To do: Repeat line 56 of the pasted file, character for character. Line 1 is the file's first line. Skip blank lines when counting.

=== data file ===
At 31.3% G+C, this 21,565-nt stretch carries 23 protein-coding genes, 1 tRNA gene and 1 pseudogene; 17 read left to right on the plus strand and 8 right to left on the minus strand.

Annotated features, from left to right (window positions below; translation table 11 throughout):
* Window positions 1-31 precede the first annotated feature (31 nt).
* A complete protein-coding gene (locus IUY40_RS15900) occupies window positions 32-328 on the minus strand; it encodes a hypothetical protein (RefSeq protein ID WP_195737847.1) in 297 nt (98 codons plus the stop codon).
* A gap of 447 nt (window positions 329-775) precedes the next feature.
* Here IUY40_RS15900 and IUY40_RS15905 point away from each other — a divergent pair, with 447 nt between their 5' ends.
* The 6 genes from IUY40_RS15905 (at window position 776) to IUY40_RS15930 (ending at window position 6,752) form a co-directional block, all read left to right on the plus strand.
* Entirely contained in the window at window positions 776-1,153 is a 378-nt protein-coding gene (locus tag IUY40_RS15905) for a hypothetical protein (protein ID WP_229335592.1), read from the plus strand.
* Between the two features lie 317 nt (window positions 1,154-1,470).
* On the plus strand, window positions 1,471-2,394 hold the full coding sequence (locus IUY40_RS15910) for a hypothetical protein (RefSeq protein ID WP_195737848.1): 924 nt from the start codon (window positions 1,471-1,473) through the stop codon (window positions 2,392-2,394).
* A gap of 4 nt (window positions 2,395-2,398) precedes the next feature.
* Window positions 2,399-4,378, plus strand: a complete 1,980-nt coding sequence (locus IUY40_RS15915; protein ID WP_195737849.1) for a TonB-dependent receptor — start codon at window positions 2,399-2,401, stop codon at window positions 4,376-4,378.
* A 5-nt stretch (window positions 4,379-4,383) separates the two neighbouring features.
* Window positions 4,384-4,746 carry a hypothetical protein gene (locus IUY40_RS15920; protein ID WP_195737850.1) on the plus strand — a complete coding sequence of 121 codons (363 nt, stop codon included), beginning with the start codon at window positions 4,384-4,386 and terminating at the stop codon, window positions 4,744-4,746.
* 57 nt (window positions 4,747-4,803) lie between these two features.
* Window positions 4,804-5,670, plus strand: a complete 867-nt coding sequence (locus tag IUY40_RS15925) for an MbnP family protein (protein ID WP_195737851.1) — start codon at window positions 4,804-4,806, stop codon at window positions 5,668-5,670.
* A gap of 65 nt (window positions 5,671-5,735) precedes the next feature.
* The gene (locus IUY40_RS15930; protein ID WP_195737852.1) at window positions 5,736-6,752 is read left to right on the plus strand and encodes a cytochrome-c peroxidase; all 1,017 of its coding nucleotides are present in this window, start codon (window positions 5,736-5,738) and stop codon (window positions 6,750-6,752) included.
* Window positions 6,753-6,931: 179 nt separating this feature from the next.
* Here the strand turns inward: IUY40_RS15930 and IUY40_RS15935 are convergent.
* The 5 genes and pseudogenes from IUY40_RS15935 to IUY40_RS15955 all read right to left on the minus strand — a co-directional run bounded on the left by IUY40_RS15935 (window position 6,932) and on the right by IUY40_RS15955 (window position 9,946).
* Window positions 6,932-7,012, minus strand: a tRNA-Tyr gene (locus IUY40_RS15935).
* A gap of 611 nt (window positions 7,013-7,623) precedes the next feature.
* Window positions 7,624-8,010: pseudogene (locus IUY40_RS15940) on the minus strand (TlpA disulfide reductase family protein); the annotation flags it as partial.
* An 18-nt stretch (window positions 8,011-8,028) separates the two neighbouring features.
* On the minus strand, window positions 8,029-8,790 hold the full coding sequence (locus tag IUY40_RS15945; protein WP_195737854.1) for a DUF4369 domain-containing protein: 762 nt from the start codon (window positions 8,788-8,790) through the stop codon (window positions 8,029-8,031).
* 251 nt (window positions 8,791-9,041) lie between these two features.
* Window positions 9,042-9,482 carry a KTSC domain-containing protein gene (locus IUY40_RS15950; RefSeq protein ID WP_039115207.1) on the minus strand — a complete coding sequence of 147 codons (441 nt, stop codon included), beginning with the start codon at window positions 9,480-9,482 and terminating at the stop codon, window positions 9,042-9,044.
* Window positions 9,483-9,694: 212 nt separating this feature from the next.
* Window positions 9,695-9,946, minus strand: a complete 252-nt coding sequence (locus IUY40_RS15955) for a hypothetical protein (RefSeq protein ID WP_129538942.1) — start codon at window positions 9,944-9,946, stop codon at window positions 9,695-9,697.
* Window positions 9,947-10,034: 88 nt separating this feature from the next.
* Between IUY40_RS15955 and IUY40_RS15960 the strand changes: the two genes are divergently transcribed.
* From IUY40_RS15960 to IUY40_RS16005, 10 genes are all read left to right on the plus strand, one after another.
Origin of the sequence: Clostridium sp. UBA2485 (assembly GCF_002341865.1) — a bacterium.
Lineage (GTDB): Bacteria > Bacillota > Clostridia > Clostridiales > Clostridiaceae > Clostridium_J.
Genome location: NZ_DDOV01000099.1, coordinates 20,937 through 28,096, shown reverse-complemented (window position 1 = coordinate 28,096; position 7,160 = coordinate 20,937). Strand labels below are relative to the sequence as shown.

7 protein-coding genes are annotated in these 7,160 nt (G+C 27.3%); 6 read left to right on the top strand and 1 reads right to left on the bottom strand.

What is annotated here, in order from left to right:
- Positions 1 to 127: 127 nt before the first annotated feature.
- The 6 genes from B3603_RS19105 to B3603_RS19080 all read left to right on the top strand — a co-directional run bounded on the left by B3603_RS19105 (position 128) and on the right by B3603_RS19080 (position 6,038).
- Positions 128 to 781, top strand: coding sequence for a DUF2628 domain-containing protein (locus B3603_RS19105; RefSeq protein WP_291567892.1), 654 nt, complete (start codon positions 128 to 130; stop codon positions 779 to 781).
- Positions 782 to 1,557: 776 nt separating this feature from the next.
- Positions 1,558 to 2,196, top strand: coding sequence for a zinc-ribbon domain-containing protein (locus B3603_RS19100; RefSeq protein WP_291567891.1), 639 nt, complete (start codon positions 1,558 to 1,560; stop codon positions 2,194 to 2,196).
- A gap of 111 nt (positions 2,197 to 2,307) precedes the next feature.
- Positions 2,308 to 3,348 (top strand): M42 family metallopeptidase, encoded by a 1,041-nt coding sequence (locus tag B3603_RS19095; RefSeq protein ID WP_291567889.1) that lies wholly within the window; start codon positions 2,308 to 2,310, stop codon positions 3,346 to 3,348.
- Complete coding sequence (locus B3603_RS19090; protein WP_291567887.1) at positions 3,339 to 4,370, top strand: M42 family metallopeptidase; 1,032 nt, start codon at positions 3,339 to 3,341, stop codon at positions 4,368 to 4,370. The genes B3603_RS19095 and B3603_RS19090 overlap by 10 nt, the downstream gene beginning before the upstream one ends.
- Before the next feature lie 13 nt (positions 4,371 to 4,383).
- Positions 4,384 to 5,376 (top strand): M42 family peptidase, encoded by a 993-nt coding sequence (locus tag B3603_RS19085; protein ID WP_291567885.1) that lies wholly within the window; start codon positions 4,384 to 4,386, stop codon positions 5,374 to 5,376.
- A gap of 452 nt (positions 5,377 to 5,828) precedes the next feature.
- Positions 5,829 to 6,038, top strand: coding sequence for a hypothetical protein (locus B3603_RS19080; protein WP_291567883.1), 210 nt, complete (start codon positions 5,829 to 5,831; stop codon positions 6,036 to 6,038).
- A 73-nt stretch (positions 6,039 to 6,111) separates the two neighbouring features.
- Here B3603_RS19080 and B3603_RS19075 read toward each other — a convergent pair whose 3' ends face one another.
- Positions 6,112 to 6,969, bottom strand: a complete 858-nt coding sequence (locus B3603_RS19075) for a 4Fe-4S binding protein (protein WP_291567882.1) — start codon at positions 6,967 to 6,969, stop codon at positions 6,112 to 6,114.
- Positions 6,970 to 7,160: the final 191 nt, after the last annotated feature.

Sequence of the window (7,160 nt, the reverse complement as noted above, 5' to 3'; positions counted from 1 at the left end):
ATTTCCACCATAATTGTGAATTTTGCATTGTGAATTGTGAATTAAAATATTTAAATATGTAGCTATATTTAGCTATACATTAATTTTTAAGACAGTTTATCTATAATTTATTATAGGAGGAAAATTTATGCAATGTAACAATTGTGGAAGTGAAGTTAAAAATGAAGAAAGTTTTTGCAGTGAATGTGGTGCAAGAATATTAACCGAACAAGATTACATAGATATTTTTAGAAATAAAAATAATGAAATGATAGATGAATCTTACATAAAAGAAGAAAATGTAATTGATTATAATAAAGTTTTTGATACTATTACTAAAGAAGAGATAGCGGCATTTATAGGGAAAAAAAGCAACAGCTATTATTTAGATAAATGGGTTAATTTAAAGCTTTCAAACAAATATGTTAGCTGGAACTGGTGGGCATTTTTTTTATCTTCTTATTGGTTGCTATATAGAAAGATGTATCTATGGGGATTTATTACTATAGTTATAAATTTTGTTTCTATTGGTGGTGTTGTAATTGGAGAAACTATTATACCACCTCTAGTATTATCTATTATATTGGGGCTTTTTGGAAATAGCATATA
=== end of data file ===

ATTTCCACCATAATTGTGAATTTTGCATTGTGAATTGTGAATTAAAATATTTAAATATGTAGCTATATTTAGCTATACATTAATTTTTAAGACAGTTTATCTATAATTTATTATAGGAGGAAAATTTATGCAATGTAACAATTGTGGAAGTGAAGTTAAAAATGAAGAAAGTTTTTGCAGTGAATGTGGTGCAAGAATATTAACCGAACAAGATTACATAGATATTTTTAGAAATAAAAATAATGAAATGATAGATGAATCTTACATAAAAGAAGAAAATGTAATTGATTATAATAAAGTTTTTGATACTATTACTAAAGAAGAGATAGCGGCATTTATAGGGAAAAAAAGCAACAGCTATTATTTAGATAAATGGGTTAATTTAAAGCTTTCAAACAAATATGTTAGCTGGAACTGGTGGGCATTTTTTTTATCTTCTTATTGGTTGCTATATAGAAAGATGTATCTATGGGGATTTATTACTATAGTTATAAATTTTGTTTCTATTGGTGGTGTTGTAATTGGAGAAACTATTATACCACCTCTAGTATTATCTATTATATTGGGGCTTTTTGGAAATAGCATATA